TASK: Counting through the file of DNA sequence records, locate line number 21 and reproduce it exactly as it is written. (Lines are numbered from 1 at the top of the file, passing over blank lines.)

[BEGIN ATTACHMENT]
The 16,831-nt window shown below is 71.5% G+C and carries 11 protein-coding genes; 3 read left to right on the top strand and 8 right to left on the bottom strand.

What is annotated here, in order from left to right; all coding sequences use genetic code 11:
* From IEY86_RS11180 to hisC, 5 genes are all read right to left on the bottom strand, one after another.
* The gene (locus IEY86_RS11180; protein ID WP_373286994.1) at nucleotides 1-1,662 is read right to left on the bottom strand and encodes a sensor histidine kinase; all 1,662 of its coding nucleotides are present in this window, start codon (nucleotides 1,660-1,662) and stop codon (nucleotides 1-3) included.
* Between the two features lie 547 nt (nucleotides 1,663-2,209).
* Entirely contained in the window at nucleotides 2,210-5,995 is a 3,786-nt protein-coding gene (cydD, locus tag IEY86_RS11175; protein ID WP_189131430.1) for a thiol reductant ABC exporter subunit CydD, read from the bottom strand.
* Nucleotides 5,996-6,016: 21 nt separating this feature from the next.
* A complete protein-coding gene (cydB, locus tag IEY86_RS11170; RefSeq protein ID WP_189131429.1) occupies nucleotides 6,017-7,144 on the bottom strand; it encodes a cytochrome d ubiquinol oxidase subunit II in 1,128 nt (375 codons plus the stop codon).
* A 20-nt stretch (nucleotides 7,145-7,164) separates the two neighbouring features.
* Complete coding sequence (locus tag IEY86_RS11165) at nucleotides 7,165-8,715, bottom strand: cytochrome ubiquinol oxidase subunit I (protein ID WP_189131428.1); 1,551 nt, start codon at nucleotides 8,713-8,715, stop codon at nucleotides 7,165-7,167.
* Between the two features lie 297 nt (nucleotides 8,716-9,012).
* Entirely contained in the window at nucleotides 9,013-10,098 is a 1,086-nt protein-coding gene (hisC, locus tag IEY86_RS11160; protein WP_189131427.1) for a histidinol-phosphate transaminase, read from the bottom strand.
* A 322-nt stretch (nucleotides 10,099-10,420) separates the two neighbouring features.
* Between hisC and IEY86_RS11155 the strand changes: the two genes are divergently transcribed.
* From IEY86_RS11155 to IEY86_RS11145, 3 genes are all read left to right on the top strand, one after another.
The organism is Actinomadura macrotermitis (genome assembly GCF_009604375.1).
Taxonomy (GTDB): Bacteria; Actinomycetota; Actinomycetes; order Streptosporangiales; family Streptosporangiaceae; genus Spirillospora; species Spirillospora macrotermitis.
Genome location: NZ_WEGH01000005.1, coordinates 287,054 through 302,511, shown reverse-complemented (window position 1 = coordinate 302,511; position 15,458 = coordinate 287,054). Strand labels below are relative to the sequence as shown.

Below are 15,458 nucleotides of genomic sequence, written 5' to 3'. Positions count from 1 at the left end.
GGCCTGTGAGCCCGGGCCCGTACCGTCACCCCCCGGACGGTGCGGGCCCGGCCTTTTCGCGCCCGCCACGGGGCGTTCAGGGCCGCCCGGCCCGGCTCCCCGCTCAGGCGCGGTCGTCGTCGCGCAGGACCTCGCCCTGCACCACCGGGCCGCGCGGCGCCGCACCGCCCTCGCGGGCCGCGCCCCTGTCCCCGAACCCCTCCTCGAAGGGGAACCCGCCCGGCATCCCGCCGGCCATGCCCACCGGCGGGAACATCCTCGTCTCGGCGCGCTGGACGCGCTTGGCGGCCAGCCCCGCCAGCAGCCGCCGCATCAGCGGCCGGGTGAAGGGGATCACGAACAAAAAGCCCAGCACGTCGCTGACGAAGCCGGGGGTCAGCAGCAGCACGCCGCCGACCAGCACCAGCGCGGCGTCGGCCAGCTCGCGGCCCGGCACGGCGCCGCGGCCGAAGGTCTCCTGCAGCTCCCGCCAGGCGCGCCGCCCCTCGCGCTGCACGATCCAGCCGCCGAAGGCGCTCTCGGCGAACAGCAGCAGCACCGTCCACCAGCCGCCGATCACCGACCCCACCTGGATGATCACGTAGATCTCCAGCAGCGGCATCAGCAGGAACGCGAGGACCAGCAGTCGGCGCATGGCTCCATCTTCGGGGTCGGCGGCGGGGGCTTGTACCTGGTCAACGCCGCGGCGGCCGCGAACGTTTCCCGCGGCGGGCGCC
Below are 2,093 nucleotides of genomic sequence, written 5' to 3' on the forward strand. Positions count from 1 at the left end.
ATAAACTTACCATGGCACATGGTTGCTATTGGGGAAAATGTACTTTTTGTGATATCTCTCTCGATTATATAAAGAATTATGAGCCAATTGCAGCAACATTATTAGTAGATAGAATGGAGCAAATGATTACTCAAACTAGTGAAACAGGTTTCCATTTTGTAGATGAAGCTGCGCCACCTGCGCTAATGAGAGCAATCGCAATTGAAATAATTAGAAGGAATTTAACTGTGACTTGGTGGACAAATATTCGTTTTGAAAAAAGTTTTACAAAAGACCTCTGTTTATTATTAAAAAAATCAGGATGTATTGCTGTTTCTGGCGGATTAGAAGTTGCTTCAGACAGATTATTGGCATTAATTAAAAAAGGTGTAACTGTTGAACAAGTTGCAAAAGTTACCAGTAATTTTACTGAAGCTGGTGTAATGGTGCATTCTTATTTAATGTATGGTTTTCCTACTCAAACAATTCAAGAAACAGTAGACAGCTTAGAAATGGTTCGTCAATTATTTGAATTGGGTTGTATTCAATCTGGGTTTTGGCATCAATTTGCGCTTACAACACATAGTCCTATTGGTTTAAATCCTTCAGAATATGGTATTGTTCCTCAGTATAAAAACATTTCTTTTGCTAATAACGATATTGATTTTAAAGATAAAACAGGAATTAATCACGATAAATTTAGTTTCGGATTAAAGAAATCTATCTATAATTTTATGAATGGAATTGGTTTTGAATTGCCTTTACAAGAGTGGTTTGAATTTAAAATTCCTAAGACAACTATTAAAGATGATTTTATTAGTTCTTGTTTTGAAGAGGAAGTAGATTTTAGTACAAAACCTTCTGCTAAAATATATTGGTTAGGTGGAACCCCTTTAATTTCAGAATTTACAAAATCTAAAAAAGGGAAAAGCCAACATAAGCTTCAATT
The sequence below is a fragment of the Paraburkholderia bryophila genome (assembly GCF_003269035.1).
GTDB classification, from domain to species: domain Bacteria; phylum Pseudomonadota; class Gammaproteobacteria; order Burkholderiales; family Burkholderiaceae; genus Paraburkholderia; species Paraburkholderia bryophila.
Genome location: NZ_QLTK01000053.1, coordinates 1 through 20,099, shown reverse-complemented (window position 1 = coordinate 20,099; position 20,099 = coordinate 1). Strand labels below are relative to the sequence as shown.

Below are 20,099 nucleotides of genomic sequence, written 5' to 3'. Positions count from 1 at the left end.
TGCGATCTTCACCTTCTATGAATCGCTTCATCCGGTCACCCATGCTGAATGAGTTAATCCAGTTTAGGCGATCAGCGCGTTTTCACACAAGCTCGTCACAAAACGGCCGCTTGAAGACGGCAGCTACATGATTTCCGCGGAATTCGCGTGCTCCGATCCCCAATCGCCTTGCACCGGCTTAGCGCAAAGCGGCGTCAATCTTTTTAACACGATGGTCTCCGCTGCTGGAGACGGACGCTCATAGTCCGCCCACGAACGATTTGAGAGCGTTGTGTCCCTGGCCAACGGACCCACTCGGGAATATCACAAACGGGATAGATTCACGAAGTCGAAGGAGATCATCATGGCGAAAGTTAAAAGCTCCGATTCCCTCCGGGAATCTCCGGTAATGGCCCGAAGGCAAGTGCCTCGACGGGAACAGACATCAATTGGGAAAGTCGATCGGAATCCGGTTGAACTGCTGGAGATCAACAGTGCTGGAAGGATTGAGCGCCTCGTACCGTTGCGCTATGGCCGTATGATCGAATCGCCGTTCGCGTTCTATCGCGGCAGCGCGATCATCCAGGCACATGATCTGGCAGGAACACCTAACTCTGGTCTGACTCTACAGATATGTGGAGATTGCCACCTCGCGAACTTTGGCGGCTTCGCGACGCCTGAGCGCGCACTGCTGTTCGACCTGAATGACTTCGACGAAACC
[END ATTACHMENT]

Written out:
Below are 2,093 nucleotides of genomic sequence, written 5' to 3' on the forward strand. Positions count from 1 at the left end.